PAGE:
The Da family has worked the mines since the early days of this age. Their long years of hard-won expertise led to a hereditary position as overseer. As a child, Dama watched his grandmother organize the miners. When she died, his father took up the job. When his father died twenty-six years ago, he stepped in. Year after year, the Da family kept the mines in order and kept the Realm happy with their copious exports.
Last year, however, the jade mine collapsed. Accusations flew in many directions, but most squarely at Damashen, who had been busy with family illness and delayed his annual inspection of the shafts until after Calibration. Damashen proclaimed his innocence – said it must have been sabotage – but his defenders were too few and too quiet. Even Rendan, who had been his ally for over two decades, called Damashen out and removed him from power. That he is paid in his forced retirement is little consolation.
Now Damashen spends most of his days in The Slag, a tavern run by one of his supporters. Surrounded by his oldest compatriots (most of them likewise removed from the mines by the incident or simply old age), he drinks away his failure and angrily considers what he might do with his remaining years. He doesn’t expect to be listened to or respected again, perhaps ever.
Damashen is disillusioned with Rendanishak as a leader, but knows that with the Ash Goddess‘ support Rendan is impossible to remove… and he’s not really sure he wants to be involved in a coup anyway. Recently, he has been confronted with exactly this choice. Siltan approached him, offering a vague possibility of revenge against his former master. Dama turned him down, but not very firmly, and he knows Siltan will be back someday soon, offering again.
Damashentano is old and weathered, with seams of dirt deep in his skin that time will not remove. He wears a large blue turban with a prayer for luck around the top, and the fine bright white and colored clothing that he could never have worn in the mines. His salt-and-pepper beard extends halfway down his chest. He makes sure he is well-groomed when he leaves home, to keep up some appearances, but the entire town knows how he stumbles back most nights.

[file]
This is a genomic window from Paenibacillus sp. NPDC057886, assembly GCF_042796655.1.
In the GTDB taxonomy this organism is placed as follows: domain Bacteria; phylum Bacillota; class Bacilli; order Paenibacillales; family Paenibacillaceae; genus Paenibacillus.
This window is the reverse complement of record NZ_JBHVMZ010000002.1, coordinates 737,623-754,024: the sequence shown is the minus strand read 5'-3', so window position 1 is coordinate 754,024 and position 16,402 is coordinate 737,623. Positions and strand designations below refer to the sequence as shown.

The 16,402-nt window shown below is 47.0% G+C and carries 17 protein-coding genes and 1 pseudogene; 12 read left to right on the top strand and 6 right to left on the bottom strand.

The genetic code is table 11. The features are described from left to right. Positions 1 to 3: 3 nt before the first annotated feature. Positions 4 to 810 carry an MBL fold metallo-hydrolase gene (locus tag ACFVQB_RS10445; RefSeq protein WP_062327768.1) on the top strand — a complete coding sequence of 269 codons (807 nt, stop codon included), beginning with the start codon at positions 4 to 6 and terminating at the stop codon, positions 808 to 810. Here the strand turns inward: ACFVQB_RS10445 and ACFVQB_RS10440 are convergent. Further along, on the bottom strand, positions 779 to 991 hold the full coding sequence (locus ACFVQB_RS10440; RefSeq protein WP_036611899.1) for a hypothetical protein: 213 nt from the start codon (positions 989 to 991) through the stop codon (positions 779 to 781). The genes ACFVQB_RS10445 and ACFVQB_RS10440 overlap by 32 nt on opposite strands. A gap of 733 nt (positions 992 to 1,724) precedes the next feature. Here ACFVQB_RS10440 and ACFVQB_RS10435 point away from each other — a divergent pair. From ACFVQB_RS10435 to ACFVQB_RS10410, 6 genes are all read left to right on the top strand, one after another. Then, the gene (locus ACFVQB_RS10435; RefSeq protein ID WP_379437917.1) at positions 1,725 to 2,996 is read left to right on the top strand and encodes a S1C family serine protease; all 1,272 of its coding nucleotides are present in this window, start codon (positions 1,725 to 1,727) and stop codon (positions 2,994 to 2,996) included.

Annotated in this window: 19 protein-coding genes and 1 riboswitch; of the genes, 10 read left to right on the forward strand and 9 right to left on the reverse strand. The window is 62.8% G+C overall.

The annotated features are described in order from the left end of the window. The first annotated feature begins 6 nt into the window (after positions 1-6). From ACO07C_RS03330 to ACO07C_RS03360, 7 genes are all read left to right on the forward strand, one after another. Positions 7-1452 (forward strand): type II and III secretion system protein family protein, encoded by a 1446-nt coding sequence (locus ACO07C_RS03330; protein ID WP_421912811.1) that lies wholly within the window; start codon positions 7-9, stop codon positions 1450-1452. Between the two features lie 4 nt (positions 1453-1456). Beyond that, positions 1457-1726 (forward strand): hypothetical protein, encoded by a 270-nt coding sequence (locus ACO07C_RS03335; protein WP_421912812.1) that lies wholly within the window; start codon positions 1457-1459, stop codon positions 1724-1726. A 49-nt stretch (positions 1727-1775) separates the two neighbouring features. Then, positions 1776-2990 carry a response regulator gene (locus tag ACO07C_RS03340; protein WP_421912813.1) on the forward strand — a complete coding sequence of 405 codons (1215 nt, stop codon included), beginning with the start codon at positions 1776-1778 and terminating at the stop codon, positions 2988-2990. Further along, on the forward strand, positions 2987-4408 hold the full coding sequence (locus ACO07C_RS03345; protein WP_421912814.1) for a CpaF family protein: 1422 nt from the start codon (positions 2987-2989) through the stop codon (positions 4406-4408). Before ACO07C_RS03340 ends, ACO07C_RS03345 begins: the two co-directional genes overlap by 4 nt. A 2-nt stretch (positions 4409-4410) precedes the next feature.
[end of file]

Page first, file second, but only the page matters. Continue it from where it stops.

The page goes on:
Damashen is angry and feels ignored. He doesn’t want revenge – well, perhaps just a little revenge – but he does want his job back. He wants to feel useful again. He wants to be heard and vindicated. His men describe him as compassionate, but that side of him is hard to bring out these days.
Intimacies: “They will see the truth” (Major), “Mining is in my blood” (Defining), “Rendanishak is a jerk” (Negative), “My family” (Positive), “I owed my family better”
As a foreman, Damashen was responsible for overseeing the backbreaking work of mining. He is perceptive, able to spot mistakes and mishaps waiting to happen. He had difficulty learning to keep the books of the mine, and worked hard for years to understand figures and sums. He can plan and oversee construction projects, knows where to dig and where to leave alone, and even has a little understanding of geomancy passed down through the generations.
Dama used to get in brawls back when he was younger, but hasn’t fought since he became foreman. At his age he doesn’t pack much of a punch.
- Dateshenti, his daughter. Stubborn, capable, concerned.
- Kathambhalando, new mine foreman. Prompt, meticulous, ashamed.
- Dafasakallo, Damashen’s cousin and his old assistant at the mines.
- Ishikasha, the woman who runs the bar. Gregarious, easy-going, fed up.
- How many of the miners would support Damashen’s return to power?
- Will Damashen approach Mnemon Bidra in a bid to run the mines for her, or will he side with Rendan despite his resentment?